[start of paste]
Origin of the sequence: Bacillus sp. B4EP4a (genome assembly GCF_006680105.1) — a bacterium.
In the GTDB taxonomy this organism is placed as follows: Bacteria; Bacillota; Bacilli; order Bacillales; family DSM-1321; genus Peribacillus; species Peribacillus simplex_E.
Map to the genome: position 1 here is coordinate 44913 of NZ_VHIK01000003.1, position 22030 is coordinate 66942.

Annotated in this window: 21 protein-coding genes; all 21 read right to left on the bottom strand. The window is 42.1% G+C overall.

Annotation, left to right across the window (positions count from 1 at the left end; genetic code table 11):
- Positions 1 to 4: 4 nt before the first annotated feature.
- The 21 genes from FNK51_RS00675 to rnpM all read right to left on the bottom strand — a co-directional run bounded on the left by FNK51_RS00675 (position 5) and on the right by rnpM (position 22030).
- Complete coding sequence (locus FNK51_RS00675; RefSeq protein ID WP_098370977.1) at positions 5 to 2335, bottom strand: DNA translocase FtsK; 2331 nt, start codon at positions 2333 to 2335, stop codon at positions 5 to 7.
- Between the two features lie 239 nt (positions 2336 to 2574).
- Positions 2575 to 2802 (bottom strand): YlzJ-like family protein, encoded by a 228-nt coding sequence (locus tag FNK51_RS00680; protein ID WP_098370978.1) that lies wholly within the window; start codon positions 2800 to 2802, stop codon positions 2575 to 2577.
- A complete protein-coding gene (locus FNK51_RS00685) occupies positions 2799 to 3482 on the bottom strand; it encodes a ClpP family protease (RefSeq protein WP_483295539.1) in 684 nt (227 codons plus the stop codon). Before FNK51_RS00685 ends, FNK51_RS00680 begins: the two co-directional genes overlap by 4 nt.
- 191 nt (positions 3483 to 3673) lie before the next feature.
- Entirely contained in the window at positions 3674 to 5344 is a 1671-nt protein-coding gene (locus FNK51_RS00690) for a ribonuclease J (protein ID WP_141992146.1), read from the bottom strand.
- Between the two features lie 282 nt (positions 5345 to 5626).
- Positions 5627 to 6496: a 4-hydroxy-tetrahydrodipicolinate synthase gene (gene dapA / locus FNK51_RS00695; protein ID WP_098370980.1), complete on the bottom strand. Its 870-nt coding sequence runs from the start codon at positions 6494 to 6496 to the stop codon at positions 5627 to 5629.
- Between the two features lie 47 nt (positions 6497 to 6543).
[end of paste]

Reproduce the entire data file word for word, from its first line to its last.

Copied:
Origin of the sequence: Bacillus sp. B4EP4a (genome assembly GCF_006680105.1) — a bacterium.
In the GTDB taxonomy this organism is placed as follows: Bacteria; Bacillota; Bacilli; order Bacillales; family DSM-1321; genus Peribacillus; species Peribacillus simplex_E.
Map to the genome: position 1 here is coordinate 44913 of NZ_VHIK01000003.1, position 22030 is coordinate 66942.

Annotated in this window: 21 protein-coding genes; all 21 read right to left on the bottom strand. The window is 42.1% G+C overall.

Annotation, left to right across the window (positions count from 1 at the left end; genetic code table 11):
- Positions 1 to 4: 4 nt before the first annotated feature.
- The 21 genes from FNK51_RS00675 to rnpM all read right to left on the bottom strand — a co-directional run bounded on the left by FNK51_RS00675 (position 5) and on the right by rnpM (position 22030).
- Complete coding sequence (locus FNK51_RS00675; RefSeq protein ID WP_098370977.1) at positions 5 to 2335, bottom strand: DNA translocase FtsK; 2331 nt, start codon at positions 2333 to 2335, stop codon at positions 5 to 7.
- Between the two features lie 239 nt (positions 2336 to 2574).
- Positions 2575 to 2802 (bottom strand): YlzJ-like family protein, encoded by a 228-nt coding sequence (locus tag FNK51_RS00680; protein ID WP_098370978.1) that lies wholly within the window; start codon positions 2800 to 2802, stop codon positions 2575 to 2577.
- A complete protein-coding gene (locus FNK51_RS00685) occupies positions 2799 to 3482 on the bottom strand; it encodes a ClpP family protease (RefSeq protein WP_483295539.1) in 684 nt (227 codons plus the stop codon). Before FNK51_RS00685 ends, FNK51_RS00680 begins: the two co-directional genes overlap by 4 nt.
- 191 nt (positions 3483 to 3673) lie before the next feature.
- Entirely contained in the window at positions 3674 to 5344 is a 1671-nt protein-coding gene (locus FNK51_RS00690) for a ribonuclease J (protein ID WP_141992146.1), read from the bottom strand.
- Between the two features lie 282 nt (positions 5345 to 5626).
- Positions 5627 to 6496: a 4-hydroxy-tetrahydrodipicolinate synthase gene (gene dapA / locus FNK51_RS00695; protein ID WP_098370980.1), complete on the bottom strand. Its 870-nt coding sequence runs from the start codon at positions 6494 to 6496 to the stop codon at positions 5627 to 5629.
- Between the two features lie 47 nt (positions 6497 to 6543).